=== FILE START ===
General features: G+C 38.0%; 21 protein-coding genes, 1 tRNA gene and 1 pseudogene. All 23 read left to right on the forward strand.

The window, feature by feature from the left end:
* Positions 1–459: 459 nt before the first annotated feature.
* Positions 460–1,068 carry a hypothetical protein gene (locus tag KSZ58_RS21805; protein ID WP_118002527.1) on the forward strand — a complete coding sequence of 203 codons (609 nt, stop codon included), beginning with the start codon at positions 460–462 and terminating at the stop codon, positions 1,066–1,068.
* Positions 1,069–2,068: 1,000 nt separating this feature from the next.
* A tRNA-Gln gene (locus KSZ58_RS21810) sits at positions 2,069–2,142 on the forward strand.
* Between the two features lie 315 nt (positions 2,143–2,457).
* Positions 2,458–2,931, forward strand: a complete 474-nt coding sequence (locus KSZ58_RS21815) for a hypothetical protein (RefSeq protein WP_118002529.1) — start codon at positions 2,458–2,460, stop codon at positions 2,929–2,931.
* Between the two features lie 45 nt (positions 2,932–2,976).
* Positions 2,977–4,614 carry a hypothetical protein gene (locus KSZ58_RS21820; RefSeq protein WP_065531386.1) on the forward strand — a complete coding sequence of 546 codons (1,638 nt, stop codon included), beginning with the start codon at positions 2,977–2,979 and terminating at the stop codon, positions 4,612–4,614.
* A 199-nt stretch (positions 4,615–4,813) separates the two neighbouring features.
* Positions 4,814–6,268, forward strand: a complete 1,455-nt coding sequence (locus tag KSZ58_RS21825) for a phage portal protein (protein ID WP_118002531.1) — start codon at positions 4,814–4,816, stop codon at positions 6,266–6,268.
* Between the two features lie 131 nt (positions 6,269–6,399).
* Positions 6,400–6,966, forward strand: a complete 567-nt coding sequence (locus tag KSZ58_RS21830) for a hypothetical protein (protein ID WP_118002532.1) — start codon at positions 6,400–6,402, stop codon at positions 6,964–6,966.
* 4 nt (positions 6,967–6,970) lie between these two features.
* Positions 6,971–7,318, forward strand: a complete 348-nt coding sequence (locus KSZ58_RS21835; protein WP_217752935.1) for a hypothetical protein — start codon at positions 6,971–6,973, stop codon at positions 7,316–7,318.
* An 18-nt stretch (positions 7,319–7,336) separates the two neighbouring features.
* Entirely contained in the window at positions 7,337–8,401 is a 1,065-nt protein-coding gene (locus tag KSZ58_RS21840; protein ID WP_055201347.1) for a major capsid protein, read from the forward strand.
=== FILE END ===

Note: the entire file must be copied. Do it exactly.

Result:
General features: G+C 38.0%; 21 protein-coding genes, 1 tRNA gene and 1 pseudogene. All 23 read left to right on the forward strand.

The window, feature by feature from the left end:
* Positions 1–459: 459 nt before the first annotated feature.
* Positions 460–1,068 carry a hypothetical protein gene (locus tag KSZ58_RS21805; protein ID WP_118002527.1) on the forward strand — a complete coding sequence of 203 codons (609 nt, stop codon included), beginning with the start codon at positions 460–462 and terminating at the stop codon, positions 1,066–1,068.
* Positions 1,069–2,068: 1,000 nt separating this feature from the next.
* A tRNA-Gln gene (locus KSZ58_RS21810) sits at positions 2,069–2,142 on the forward strand.
* Between the two features lie 315 nt (positions 2,143–2,457).
* Positions 2,458–2,931, forward strand: a complete 474-nt coding sequence (locus KSZ58_RS21815) for a hypothetical protein (RefSeq protein WP_118002529.1) — start codon at positions 2,458–2,460, stop codon at positions 2,929–2,931.
* Between the two features lie 45 nt (positions 2,932–2,976).
* Positions 2,977–4,614 carry a hypothetical protein gene (locus KSZ58_RS21820; RefSeq protein WP_065531386.1) on the forward strand — a complete coding sequence of 546 codons (1,638 nt, stop codon included), beginning with the start codon at positions 2,977–2,979 and terminating at the stop codon, positions 4,612–4,614.
* A 199-nt stretch (positions 4,615–4,813) separates the two neighbouring features.
* Positions 4,814–6,268, forward strand: a complete 1,455-nt coding sequence (locus tag KSZ58_RS21825) for a phage portal protein (protein ID WP_118002531.1) — start codon at positions 4,814–4,816, stop codon at positions 6,266–6,268.
* Between the two features lie 131 nt (positions 6,269–6,399).
* Positions 6,400–6,966, forward strand: a complete 567-nt coding sequence (locus tag KSZ58_RS21830) for a hypothetical protein (protein ID WP_118002532.1) — start codon at positions 6,400–6,402, stop codon at positions 6,964–6,966.
* 4 nt (positions 6,967–6,970) lie between these two features.
* Positions 6,971–7,318, forward strand: a complete 348-nt coding sequence (locus KSZ58_RS21835; protein WP_217752935.1) for a hypothetical protein — start codon at positions 6,971–6,973, stop codon at positions 7,316–7,318.
* An 18-nt stretch (positions 7,319–7,336) separates the two neighbouring features.
* Entirely contained in the window at positions 7,337–8,401 is a 1,065-nt protein-coding gene (locus tag KSZ58_RS21840; protein ID WP_055201347.1) for a major capsid protein, read from the forward strand.